Nebraska Quarterback Tommy Armstrong Jr. Presents Different Dual Threat Challenge to Ohio State's Defense

By Eric Seger on November 2, 2016 at 8:35 am
Tommy Armstrong poses a different challenge to Ohio State's defense than what it's seen in recent weeks.
Jeff Hanisch-USA TODAY Sports

Even though it feels like Tommy Armstrong Jr. has been Nebraska's quarterback for the better half of a decade, Saturday will be the first time in his career he faces Ohio State.

The prime-time clash between the Buckeyes and Cornhuskers is set to only be the fifth time the two historic programs meet on the gridiron in their illustrious histories. Armstrong Jr. played in nine games as a true freshman in 2013 for the since fired and now Youngstown State Penguin-leading Bo Pelini.

He threw for 966 yards, ran for 202 more and accounted for 11 total touchdowns that year. But Armstrong Jr. also tossed eight interceptions filling in for an injured Taylor Martinez and splitting time with another senior, Ron Kellogg III, at the position for former Cornhuskers quarterbacks coach Tim Beck.

Turnovers and poor decision-making are two clouds that hang over Armstrong Jr.'s Nebraska career. He has 64 touchdown passes to his name but also 43 interceptions. In 2015, Armstrong threw 16 picks—the most by any player in the Big Ten.

But he is a strong, physically gifted athlete who can break contain and keep plays alive with his feet. The Buckeyes faced dual-threat quarterbacks a few other times this season, first at Oklahoma and Baker Mayfield and most recently two weeks ago at Penn State against Trace McSorley. Armstrong Jr.'s game is similar to theirs but different enough to catch Ohio State's attention.

“Watching him in the game last weekend and previous games before, he’s a great athlete,” defensive end Jalyn Holmes said on Monday. “He can get outside the pocket and make things happen.”

The game Holmes referred to is Nebraska's lone loss in 2016, a 23-17 overtime defeat at Wisconsin that ended with the Badgers knocking away an Armstrong Jr. pass in the end zone. Armstrong Jr. rarely found success passing the ball against the Badgers and completed just 12-of-31 passes for 153 yards. Wisconsin also intercepted him twice.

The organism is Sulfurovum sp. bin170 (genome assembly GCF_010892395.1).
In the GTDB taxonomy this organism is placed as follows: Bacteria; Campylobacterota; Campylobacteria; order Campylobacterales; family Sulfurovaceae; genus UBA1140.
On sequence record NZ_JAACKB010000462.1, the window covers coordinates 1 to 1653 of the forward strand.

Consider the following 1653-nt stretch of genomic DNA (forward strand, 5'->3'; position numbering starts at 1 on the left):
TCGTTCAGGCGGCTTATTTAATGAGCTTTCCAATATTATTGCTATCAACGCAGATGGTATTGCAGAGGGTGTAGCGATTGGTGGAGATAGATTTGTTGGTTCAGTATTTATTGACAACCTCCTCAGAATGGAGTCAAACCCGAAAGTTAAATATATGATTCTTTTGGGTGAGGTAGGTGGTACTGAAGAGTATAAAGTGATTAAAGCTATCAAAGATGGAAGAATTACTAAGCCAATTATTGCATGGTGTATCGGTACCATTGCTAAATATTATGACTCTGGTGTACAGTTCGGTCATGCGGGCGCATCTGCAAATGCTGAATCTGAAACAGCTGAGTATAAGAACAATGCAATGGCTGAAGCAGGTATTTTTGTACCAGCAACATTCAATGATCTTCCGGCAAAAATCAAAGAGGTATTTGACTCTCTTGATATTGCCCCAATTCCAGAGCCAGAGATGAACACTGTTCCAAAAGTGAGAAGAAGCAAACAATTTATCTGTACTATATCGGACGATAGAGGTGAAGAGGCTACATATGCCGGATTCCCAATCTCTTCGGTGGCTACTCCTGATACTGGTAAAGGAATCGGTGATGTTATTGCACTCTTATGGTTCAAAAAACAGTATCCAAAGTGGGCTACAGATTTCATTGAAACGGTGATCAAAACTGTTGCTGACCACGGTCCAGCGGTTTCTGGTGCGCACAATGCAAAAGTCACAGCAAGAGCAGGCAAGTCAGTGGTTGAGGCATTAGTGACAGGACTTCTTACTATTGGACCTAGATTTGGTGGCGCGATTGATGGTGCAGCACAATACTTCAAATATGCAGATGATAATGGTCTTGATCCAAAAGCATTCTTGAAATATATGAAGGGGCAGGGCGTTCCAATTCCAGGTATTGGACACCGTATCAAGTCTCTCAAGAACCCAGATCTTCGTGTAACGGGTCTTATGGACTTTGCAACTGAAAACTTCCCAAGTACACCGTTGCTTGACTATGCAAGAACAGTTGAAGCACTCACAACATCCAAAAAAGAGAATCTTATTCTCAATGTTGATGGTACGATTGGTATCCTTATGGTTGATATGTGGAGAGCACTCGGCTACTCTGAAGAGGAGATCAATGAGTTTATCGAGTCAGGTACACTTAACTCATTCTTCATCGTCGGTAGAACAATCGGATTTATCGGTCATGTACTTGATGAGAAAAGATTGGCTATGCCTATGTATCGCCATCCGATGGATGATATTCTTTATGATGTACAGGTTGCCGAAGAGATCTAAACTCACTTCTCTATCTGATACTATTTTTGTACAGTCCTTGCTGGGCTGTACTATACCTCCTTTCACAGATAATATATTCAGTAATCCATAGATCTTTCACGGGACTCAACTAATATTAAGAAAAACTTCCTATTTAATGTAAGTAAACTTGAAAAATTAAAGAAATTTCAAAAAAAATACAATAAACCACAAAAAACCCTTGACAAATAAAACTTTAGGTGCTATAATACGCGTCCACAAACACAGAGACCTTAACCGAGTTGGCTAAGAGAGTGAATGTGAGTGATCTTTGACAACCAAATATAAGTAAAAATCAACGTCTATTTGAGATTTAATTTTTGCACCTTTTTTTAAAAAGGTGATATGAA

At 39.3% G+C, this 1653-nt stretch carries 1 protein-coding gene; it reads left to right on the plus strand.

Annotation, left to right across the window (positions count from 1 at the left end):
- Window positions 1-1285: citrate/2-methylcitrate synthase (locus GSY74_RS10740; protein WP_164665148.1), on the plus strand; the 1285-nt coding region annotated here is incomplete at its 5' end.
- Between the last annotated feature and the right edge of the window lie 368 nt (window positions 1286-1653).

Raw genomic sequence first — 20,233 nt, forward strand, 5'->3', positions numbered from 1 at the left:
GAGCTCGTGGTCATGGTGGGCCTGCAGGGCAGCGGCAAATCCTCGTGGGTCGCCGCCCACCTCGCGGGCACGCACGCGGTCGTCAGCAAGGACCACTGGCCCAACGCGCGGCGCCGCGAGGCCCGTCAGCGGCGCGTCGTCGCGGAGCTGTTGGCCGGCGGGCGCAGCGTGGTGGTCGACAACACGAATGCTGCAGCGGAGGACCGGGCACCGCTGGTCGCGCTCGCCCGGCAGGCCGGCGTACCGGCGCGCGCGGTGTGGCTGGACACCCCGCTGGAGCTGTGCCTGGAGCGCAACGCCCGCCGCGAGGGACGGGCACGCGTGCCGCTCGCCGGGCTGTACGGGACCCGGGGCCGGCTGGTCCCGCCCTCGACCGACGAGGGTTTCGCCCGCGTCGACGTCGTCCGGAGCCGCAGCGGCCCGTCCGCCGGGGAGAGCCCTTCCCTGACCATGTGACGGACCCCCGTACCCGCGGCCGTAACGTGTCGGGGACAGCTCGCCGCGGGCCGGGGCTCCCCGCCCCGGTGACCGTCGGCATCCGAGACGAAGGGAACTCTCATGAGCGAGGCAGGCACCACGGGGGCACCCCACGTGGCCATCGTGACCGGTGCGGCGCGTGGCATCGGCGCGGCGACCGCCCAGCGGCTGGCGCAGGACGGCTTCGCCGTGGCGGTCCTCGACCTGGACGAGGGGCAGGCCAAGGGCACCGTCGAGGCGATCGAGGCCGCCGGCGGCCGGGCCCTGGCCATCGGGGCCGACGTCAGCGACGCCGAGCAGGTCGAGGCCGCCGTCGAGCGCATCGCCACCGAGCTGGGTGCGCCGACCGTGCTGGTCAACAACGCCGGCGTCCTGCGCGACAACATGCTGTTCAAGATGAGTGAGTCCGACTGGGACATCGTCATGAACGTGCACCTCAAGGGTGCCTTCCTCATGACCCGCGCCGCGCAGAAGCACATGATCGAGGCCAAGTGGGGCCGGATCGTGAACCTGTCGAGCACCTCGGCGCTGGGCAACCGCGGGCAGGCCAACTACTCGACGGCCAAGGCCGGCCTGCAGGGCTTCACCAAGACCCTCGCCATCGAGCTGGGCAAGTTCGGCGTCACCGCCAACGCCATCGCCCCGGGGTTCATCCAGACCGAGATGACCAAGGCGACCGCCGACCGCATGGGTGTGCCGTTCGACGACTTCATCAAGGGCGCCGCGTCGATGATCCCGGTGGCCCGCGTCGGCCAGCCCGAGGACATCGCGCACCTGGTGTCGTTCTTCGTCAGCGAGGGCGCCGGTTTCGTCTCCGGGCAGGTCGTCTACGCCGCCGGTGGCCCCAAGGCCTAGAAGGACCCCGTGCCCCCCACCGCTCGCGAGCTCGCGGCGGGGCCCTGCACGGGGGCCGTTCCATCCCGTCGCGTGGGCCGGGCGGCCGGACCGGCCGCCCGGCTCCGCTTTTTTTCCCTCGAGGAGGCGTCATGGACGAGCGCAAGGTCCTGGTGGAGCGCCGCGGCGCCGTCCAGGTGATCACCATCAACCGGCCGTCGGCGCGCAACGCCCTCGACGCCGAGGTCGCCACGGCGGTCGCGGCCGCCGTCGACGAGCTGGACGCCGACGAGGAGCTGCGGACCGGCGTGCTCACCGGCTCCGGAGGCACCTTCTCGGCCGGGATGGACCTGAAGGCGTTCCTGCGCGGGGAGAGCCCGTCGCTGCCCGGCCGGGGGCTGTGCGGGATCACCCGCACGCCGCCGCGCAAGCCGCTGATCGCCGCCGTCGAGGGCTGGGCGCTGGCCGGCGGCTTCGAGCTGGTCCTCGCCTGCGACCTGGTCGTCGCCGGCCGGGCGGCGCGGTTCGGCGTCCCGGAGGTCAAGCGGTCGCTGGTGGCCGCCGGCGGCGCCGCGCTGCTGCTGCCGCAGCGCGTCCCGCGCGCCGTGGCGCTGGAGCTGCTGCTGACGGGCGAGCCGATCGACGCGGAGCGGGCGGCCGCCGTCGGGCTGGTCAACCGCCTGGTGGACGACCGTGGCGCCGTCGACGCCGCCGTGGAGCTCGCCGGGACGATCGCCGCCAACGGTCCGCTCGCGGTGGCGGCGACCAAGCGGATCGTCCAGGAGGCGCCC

Armstrong Jr. did find the end zone once on the ground, however, using a nifty move at the goal line to score from 2 yards out. His statistics aren't mind-blowing this season—1,764 passing yards, 11 touchdowns, seven interceptions—but he is playing better.

Armstrong Jr. is also slippery in the pocket—the Cornhuskers have allowed just six sacks so far this season, the lowest mark in the Big Ten and tied for third-fewest in the entire country. The quarterback is a huge reason why.

“You give credit to where credit is due to the offensive line and the backs and the tight ends that block in the pass protection. But Tommy is pretty dynamic back there and he’s hard to catch,” Nebraska head coach Mike Riley said on Monday. “He’s bailed us out of a lot of stuff.”

“Watching him in the game last weekend and previous games before, he’s a great athlete. He can get outside the pocket and make things happen.”– Jalyn Holmes on Tommy Armstrong Jr.

Don't expect the Buckeyes to drastically change anything they plan to do defensively to keep Armstrong Jr. in check. But the onus is on the defensive line to provide pressure and when it does get home, bring the stout 6-foot-1, 220-pounder to the turf.

“The Big Ten has good quarterbacks all around on every team. We just have to treat him like we do everyone else and gameplan for him,” Holmes said. “He’s a great player and if we don’t game plan right for him he can hurt us.”

Armstrong's seven rushing scores lead his team while his 419 rushing yards rank second among his teammates. He trails only Ohio State's J.T. Barrett in the Big Ten for rushing yards by a quarterback. The coaching change to Mike Riley took a year to adjust like it would for any player but Armstrong has seen an uptick in his production in Year 2.

Just like everyone for Nebraska's offense.

“Just a very well-coached team. They’re a top-10 team for a reason,” Urban Meyer said on Tuesday. “No. 1 in players and No. 2 is their coaches put them in great position to be successful.”

Added Holmes: “We have to just be ourselves at the end of the day. Our objective every week is to get to the quarterback – like I said, party to the ball. If we just have that same approach, we’ll be all right.”

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